'Adapted from CEA-Roche Assay, Hoffman-La Roche,




TABLE 2.-Distribution of CEA Levels Among 3,340 Patients With Nonmalignant Disease* CEA Levels Number 2.5 ng >5 ng > 10 ng of per ml per ml per ml per ml Patients (Percent) (Percent)(Percent) (Percent)

Diagnosis Breast


115 166 94 39 90 84 146 126

Duodenal ulcer . Gastric ulcer Cholecystitis .... Colorectal polyps Diverticulitis .... Ulcerative colitis Regional ileitis Granulomatous colitis ....... 59 Alcoholic cirrhosis 120 Pulmonary 49 emphysema Otherst. 2,281 ...



85 70 55 77 81

15 30 45 23





8 16 6 4










CEA = Carcinoembryomic antigen

*Adapted from CEA-Roche Assay, Hoffman-La Roche, Inc. 19748


1 2






















CEA = Carcinoembryonic antigen

'Adapted from CEA-Roche Assaay, Hoffman-La Roche, Inc. 19748 include heartt disease (289), diabetes (230), myasthenia gravis (183), hyperten sion (156), osteoarthritis (112), pancreatitis (95), and bronchitis (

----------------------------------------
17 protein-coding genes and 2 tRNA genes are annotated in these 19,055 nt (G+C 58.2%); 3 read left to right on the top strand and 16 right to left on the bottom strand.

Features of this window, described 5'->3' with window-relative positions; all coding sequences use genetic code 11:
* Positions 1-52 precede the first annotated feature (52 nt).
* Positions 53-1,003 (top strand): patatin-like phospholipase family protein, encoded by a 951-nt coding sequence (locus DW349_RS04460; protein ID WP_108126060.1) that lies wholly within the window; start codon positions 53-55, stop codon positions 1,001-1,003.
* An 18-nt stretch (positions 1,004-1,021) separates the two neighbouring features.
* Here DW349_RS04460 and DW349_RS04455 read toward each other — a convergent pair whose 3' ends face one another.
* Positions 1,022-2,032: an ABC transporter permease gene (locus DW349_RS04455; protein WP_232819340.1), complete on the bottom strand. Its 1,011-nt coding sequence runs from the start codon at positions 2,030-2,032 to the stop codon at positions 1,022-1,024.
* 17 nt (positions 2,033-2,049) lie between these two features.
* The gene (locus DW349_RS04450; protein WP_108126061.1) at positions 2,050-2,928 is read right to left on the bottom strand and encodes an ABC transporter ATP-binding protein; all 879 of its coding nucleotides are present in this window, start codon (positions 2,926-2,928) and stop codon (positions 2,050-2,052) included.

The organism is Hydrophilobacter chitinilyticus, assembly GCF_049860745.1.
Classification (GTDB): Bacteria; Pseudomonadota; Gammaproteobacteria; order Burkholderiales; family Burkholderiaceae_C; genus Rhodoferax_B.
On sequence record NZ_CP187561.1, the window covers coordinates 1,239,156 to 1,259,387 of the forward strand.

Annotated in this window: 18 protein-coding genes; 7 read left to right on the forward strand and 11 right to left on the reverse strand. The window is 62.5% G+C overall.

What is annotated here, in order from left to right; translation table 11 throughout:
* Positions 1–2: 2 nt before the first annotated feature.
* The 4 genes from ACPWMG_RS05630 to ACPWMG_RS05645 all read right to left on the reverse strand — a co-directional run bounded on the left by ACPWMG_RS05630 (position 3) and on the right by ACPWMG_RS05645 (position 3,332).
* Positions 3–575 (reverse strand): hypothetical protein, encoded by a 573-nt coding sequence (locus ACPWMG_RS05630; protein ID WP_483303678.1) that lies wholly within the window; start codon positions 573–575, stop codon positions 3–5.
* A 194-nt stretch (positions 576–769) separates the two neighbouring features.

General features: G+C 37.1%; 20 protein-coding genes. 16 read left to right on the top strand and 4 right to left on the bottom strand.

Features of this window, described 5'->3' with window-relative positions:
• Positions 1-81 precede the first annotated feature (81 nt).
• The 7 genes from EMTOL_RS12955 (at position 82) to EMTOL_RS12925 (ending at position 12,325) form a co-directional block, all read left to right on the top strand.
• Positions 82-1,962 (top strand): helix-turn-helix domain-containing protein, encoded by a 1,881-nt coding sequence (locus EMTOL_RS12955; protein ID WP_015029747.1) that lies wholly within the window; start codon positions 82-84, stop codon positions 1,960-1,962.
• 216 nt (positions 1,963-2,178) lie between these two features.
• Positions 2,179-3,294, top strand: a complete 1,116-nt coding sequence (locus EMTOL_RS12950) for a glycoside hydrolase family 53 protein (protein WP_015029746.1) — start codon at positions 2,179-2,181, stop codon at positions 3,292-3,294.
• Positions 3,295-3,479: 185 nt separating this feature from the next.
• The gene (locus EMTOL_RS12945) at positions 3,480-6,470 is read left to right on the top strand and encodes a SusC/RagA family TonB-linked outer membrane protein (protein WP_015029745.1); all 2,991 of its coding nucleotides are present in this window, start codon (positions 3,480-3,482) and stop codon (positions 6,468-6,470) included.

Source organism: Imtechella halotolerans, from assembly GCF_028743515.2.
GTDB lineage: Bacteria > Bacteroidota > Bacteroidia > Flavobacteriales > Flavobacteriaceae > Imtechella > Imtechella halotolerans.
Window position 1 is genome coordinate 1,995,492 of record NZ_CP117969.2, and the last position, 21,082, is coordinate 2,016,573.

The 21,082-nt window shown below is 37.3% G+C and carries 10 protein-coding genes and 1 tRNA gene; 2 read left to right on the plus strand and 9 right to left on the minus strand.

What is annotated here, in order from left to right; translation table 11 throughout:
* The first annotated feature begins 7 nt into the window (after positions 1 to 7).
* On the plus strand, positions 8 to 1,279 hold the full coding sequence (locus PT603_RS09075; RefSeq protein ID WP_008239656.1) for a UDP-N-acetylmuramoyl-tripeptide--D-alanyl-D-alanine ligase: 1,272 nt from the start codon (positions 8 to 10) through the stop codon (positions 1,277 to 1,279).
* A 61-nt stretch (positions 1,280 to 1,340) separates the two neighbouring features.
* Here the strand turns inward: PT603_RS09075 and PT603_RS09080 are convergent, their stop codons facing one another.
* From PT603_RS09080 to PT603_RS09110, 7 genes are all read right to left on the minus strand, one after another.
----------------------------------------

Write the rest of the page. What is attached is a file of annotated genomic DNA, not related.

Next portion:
tMajor categories



release of the obstruction, provided persistent biliary inflammation or liver abscess does not supervene. Some of the elevated CEA levels in patients with inflammatory bowel disease may be due in part to coexisting liver disease. Elevated levels commonly accompany alcoholic pancreatitis. Therefore, correct clinical interpretation requires concomitant assessment of liver status.6'7 In January 1974 reagents for the CEA assay (patented by Hoffman-La Roche) became the first


substances to be




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in vitro

measuring plasma The



standard deviation


0.5 ng per ml.


of the test is of

is capable of





ml in the 0 to 5 ng per ml range,

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1.0 ng per ml in the 5 to 10 ng per ml range and

approximately per

2.0 ng per ml in the 10 to 20 ng

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tribution showed bution


other factors-sex, blood


absence of


fluence the colorectal




levels, the dis-






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with elevated blood